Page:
So, Russia had an interest in the area for probably centuries but more closely where we are looking at is in the past few years and particularly since the Russian invasion of Ukraine, Georgia has become more of a secondary target when it comes to information warfare and unconventional or clandestine operations. With Russian influence we see a lot of Russian influences in media, certainly not all, but some and certain publications, certain media outlets, news agencies do have significant backing or paper-trail that do go back to Russia, whether they are owned by Russian companies, Russian media firms or they are just funded or given grants by Russian entities. A lot of that shapes the narrative that they propagate. One of the key things that we’ve seen a lot with Russian influence, and this is more fact than anything else is the influence of people coming from Russia that are not coming for, let’s say, better opportunities.
Obviously with the sanctions and people being unhappier with the Kremlin actions, particularly with Ukraine, we’ve seen thousands of people move to Georgia, thousands of bank accounts, business licenses, everything being opened up here, which is fine, and like I said, majority of those are people wanting to get away from the negativity effects of their government, but what is already being seen and I have written about this as well is that not all those people coming across the border are a civilians, in the definition that they are agents working for the Kremlin.
But, also people that have come out and said, look I was attempted to be recruited by the FSB, GRU, Russian government, do not only keep tabs on Georgians and Georgian activities in Georgia and sociopolitical landscape here, but also other Russians what are doing.
You got to imagine most of the Russians that are coming to Georgia, who are coming here to get away are probably already seen by the Russian government as dissidents or opposition, which of course they are targeted automatically, so that is something we’ve seen as far as the influence coming into Georgia in past six months essentially.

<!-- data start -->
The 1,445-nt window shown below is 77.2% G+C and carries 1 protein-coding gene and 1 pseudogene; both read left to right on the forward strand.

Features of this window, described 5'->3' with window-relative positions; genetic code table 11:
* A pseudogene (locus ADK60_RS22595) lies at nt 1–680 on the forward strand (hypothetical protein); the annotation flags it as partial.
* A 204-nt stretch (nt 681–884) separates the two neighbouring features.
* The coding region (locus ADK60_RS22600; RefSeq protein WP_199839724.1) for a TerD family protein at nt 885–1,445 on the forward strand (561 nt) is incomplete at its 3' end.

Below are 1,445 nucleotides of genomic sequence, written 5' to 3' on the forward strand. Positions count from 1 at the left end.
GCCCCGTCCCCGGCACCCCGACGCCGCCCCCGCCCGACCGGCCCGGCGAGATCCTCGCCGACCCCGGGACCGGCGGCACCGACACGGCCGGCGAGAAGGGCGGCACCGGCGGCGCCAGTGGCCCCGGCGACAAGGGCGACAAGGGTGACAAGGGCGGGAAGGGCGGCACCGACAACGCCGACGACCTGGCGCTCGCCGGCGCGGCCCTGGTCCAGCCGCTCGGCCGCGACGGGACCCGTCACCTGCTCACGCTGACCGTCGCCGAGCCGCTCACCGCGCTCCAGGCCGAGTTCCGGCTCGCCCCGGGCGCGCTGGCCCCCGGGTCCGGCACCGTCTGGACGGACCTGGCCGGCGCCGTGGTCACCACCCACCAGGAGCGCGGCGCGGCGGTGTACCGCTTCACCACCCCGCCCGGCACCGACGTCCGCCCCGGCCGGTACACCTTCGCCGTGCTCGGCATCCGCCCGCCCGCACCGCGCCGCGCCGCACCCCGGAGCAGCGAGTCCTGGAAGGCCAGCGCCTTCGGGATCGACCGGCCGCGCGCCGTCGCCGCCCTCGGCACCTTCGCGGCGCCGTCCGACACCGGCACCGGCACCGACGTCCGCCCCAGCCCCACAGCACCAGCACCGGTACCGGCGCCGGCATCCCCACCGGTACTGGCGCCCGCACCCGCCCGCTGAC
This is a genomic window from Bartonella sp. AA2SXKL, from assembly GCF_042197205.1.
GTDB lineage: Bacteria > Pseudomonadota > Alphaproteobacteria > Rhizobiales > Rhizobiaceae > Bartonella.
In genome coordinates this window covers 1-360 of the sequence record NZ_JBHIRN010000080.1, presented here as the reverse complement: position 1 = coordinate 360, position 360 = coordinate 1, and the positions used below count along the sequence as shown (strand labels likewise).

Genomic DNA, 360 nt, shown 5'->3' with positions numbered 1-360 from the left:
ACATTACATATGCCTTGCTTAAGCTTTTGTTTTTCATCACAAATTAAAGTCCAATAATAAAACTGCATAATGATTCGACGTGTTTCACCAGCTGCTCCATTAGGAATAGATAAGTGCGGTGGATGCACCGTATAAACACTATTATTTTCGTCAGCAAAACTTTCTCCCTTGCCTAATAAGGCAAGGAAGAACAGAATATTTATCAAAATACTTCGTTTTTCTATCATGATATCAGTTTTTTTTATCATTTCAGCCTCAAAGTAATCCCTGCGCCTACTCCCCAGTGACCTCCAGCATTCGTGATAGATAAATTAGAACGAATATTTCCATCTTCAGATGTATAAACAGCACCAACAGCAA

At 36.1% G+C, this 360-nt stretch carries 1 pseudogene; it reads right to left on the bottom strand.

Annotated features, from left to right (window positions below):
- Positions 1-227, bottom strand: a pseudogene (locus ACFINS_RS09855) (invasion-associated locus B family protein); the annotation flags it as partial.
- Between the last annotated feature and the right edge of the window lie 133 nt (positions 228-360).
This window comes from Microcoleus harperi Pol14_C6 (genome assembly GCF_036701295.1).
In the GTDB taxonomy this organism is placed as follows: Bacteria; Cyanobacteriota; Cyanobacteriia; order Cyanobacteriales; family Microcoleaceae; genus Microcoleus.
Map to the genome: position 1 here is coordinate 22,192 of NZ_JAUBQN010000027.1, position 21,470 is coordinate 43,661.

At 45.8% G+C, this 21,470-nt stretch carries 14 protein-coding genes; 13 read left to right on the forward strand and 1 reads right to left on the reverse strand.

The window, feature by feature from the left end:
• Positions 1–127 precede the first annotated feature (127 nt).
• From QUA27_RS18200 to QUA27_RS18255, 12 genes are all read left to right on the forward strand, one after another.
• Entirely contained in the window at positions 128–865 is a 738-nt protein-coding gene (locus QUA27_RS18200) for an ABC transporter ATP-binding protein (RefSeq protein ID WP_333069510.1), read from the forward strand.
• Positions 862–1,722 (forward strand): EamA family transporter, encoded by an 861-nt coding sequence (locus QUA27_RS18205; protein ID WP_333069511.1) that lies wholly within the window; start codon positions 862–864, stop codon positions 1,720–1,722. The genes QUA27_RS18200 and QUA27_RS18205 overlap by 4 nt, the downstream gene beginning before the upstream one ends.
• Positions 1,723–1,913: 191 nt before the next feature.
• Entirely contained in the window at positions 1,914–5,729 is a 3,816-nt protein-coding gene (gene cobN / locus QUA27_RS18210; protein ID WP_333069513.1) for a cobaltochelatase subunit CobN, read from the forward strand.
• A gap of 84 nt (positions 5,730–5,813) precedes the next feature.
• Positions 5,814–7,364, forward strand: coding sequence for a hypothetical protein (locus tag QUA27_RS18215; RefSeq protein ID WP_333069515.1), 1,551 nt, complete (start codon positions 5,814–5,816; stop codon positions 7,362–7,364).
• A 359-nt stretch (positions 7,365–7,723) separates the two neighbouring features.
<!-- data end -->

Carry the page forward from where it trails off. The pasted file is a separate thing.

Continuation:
The Geopost: What is the strategy of Georgia and the media to protect itself from disinformation and propaganda coming from Russia?
Right now one of the big issues that’s in the process of being dealt with now, and I think both, people in the government and the people I personally know working inside the government, it’s a complex puzzle because you have to balance couple of things, obviously you need to balance the very important democratic hallmark of free speech. There is no need to censor or outright ban anything, but there does need to be a check put on things where we are not necessarily pushing out false information, that can be considered either harmful or even counterintuitive to democratic structure, of course the goals of the Georgian government and Georgian people.
So, I think one of the key things is getting at the root with education. One of the things I talked to some of the people, both politicians and staff people that work in government and the first push is education, getting people to identify misinformation.